The New Physics of Tennis

Unlocking the mysteries of Rafael Nadal’s killer topspin

In the French Open final this June, many thought that 6-foot-4-inch Robin Soderling would overpower Rafael Nadal, just as he had Roger Federer in the quarter­finals. On serve at 2–1 in the second set, he hit a sharp, low slice crosscourt to Nadal’s service line—the type of shot that has been unattackable, too low and close to the net to return aggressively: hit it just a bit too hard, and it floats long.

But Nadal took three strides into the court and ripped a short-hopped forehand crosscourt from the service line. The speed of his racket put the ball on a trajectory to the back fence, but his high-tech copolyester strings bent it down inside Soderling’s own service line for an untouchable winner. Soderling dropped his head in disbelief as commentator John McEnroe prefaced the television replay: “Take a look at this ball right here!”

Video: Joshua Speckman demonstrates how new technology is warping the tennis world.

“Yep, that’s impossible,” Nate Ferguson, the stringer and racket technician of Federer, Novak Djokovic, Andy Murray, and Soderling, told me later. “The ball’s 18 inches off the ground and hit for a winner [from there]—that’s bullshit.”

Copoly strings help generate so much spin that today’s players—dubbed the “new-string generation” by Federer— can hit once-inconceivable drives, angled winners, and passing shots. But despite the widespread belief of players that copoly strings have changed the game, scientists until recently could find no evidence that a string’s material, thickness, tension, or texture made a real difference in spin generation.

Enter the Japanese engineer Yoshihiko Kawazoe. In 2004, he decided to test a string lubricant that its inventor, Kenji Okimoto, thought would “revive” old, worn strings. Kawazoe realized that, despite much research, scientists had only a shadowy idea of what happens during the 4 or 5 milli­seconds when the ball is on the strings, simply because they couldn’t see it. But with an ultra-high-speed, 10,000-frame-per-second camera, Kawazoe solved the mystery of strings and spin.

In capturing 40 to 50 frames of each ball-string impact, he saw that lubricated strings slid with the ball and snapped back as it left. As they snapped back into line, they transferred more energy to the ball in the tangential (parallel to the racket face) direction and gave it more spin—which was easily calculated from the super-slow-motion rotation of the ball as it left the strings. In technical studies published in 2006 and 2007, International Tennis Federation researchers reported that the same movement that Kawazoe observed with lubricated strings occurs with copoly as well.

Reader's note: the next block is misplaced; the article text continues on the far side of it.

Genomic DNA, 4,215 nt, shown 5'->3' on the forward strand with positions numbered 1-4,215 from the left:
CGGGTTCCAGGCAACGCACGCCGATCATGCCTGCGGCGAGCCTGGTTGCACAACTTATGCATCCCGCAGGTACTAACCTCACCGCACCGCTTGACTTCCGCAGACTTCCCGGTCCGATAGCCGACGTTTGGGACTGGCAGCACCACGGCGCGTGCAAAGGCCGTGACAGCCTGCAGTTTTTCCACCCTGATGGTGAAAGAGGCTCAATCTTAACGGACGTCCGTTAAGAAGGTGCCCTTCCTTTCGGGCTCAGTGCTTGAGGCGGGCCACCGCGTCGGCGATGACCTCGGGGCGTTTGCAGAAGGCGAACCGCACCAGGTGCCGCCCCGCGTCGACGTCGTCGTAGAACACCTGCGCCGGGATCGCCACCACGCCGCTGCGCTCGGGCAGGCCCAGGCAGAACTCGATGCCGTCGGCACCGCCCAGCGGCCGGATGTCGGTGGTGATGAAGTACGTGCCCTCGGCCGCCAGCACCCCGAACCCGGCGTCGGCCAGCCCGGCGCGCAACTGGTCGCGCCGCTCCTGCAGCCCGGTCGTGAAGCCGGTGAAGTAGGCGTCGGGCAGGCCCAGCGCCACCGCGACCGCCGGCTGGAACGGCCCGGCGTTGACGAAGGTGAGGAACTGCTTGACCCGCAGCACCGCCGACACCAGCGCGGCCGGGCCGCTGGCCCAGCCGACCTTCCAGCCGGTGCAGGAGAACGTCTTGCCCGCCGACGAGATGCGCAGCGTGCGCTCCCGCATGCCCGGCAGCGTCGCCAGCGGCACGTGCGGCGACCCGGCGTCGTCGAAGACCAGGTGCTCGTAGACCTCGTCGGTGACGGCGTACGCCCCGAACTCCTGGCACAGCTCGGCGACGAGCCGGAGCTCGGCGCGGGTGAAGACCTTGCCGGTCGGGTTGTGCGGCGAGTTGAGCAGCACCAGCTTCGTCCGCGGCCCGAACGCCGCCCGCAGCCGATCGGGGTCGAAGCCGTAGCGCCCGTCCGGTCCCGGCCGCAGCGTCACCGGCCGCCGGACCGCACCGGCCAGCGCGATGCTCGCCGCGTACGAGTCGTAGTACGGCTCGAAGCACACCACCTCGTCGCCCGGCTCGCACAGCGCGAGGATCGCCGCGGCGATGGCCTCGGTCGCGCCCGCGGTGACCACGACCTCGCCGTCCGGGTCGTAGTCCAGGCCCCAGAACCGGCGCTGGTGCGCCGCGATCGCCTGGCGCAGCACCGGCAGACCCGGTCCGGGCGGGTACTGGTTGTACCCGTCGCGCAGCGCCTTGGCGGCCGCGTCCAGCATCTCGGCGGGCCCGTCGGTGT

Copoly strings—slippery and stiff—generate more spin not because of more friction, but because of less. “The old argument was that the better the grip between the strings and the ball, the more spin you would get. But that’s not true,” said Rod Cross, an Australian physicist and co-author of Technical Tennis.

Last April, Cross and his co-author, Crawford Lindsey, published their study showing that copoly strings generate 20 percent more spin than nylon strings, and 11 percent more than natural gut. Such differences help explain how a contemporary powerhouse like Rafael Nadal can hit with twice as much spin as Andre Agassi did.

Looking back, Lindsey and Kawazoe told me they are befuddled by how long people took to realize that polyester strings generated extra spin through sideways sliding and snapback. They should have known this, because 30 years ago, a radical innovation—“spaghetti strings”—used the same mechanism to generate more spin than even the best copolys.

“In spaghetti strings, the [horizontal and vertical] strings weren’t woven,” said Cross. “And because they weren’t woven, there was lots of freedom of movement within the string plane, and that produced almost a factor-of-two increase in the amount of spin. And that’s why the ITF banned them.”

Remarkably, the ITF’s 1978 ruling that all strings must be interwoven was the first rule constraining the design of either rackets or strings. Stuart Miller, the head of science and technology for the ITF, said that it tries to test each string that hits the market, “looking for anything that would, in our opinion, fundamentally change the nature of the game,” or introduce a “step change” in spin generation.

But two step-changing technologies have so far evaded regulation: the large-headed racket, which reached its spin potential only after three generations of technique refinements; and copoly strings, whose spin-boosting nature eluded proof for 15 years. Together, they can generate as much spin, or more, in the hands of today’s players as could a spaghetti racket wielded by a ’70s-era player.